KNIGHT AND DAY. There have been a lot of good films in the caper genre. Unhappily, Knight and Day is not one of them. There are several reasons for the film's failure to entertain. First, the script is awful. It tries to insert some James Bond action into a form that doesn't need it. Secondly, the dialog is unusually weak, a serious fault in a genre where snappy repartee is one of the chief attractions. Here, the dialog too often invokes silly, nudge-nudge sexual innuendo. Thirdly, while Tom Cruise has been effective in some films, he doesn't really seem to be trying here. His portrayal of possibly rogue CIA agent Roy Miller, who kills both airline pilots and all the passengers (save Diaz's June Havens) during a flight, then calmly lands the plane in a field (to name just the opening exploit), seems strangely bland.

Then there is Diaz, who has been a competent to very good actor in serious films (My Sister's Keeper) as well as comedy. Little of her talent is exhibited in this film, where director James Mangold (who did well with 3:10 to Yuma) seems to think her best attribute is looking good in a bikini. Well, she does, but so do all the women in the annual Swimsuit Issue of Sports Illustrated.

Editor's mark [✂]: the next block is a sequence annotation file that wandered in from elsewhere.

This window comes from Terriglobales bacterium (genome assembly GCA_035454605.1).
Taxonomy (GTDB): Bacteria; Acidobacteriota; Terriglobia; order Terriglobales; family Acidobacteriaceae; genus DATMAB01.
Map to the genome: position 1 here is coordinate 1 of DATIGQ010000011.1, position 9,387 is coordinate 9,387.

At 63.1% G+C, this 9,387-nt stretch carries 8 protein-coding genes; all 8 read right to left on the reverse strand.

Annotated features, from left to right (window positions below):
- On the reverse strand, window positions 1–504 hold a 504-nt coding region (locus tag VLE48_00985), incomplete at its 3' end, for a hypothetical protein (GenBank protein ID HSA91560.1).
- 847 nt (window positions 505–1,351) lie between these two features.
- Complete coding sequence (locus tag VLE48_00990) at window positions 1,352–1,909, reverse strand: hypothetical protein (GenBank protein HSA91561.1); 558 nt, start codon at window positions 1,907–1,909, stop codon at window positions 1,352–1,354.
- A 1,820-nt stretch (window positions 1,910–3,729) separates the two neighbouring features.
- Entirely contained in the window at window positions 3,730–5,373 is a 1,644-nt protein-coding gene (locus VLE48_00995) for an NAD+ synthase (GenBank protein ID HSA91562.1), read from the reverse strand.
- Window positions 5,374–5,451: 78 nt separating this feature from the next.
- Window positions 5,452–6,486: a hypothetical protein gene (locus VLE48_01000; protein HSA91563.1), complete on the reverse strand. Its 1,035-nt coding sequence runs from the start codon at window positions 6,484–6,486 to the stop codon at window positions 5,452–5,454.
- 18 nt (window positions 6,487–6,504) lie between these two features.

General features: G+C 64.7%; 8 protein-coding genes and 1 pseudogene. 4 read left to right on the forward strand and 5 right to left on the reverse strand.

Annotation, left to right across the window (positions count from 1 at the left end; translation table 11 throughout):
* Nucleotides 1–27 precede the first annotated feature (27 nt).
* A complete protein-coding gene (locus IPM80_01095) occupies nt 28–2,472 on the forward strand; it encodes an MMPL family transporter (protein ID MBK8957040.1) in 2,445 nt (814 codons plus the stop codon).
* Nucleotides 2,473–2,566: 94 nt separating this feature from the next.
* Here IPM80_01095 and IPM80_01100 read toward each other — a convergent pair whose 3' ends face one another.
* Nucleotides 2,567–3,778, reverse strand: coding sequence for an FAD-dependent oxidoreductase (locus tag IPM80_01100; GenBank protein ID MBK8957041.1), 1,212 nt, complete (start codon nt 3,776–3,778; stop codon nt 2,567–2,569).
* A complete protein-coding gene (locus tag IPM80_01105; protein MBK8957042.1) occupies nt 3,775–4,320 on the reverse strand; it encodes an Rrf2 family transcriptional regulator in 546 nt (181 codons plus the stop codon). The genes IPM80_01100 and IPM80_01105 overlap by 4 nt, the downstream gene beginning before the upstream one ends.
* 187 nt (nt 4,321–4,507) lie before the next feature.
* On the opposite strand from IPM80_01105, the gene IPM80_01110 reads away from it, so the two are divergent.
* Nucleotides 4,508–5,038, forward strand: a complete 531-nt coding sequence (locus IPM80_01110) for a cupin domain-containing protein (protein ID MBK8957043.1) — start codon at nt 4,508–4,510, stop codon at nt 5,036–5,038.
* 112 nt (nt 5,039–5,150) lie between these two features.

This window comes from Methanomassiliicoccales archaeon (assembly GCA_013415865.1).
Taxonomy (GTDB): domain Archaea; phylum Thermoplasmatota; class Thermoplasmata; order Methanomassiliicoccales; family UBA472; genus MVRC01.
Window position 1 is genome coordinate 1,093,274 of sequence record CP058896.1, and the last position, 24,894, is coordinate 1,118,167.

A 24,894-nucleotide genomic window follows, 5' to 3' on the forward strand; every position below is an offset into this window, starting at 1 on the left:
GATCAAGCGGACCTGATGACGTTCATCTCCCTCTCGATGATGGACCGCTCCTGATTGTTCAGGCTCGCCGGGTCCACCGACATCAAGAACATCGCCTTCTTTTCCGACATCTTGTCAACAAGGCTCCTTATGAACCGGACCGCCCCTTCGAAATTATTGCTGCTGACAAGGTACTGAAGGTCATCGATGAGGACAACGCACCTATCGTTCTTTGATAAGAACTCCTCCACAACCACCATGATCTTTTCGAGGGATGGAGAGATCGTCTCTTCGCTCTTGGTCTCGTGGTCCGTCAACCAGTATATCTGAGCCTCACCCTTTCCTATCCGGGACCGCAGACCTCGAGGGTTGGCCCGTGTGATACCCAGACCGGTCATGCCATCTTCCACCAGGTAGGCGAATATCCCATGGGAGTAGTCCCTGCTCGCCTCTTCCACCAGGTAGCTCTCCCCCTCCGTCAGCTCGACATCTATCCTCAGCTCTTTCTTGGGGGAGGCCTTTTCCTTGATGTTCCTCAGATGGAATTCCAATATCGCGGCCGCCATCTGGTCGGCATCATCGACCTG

The basic premise of Knight and Day is promising: Civilian June Havens is accidentally drawn into the orbit of assassin Roy Miller, where she becomes targeted for elimination by the CIA. But that premise is totally vitiated by the screenwriter, the director and the cast. Skip this film and rent the 1968 film The Thomas Crown Affair instead. Rated PG-13 for sequences of action violence throughout, and brief strong language. 110m. At the Broadway, Mill Creek and Fortuna.

CITY ISLAND. This offbeat dysfunctional family comedy/drama set in a fishing village in north Bronx is a welcome relief from the relentless onslaught of summer releases. But the film, which I saw during my recent sojourn in Portland, is more than that. In particular, it has an excellent cast, featuring Andy Garcia, Julianna Margulies, Emily Mortimer, Alan Arkin as well as an excellent director, Raymond De Ferlitta (he also wrote the screenplay), who knows when to let the actors take the reins.

The setup piles on the dysfunction. Middle-aged blue-collar correctional officer Vince Rizzo (Garcia) is secretly taking acting classes. His long-suffering wife Joyce (Margulies) suspects he is having an affair because she senses no passion from Vince anymore. Their daughter Vivian (Garcia's actual daughter, Dominik Garcia-Lorido) is pretending to be taking college classes but is working as a stripper, and their teen son Vinnie (Ezra Miller) spies on a plus-size female neighbor while dreaming of feeding her donuts.

On top of that, Vince discovers that his older son Tony, with whom he has long had no contact, is about to be released from prison. He springs Tony by having him do chores around his house. The topless Tony arouses buried lust in Joyce, while Vince discovers a mutual attraction with fellow acting student Molly (the always excellent and fascinating Mortimer).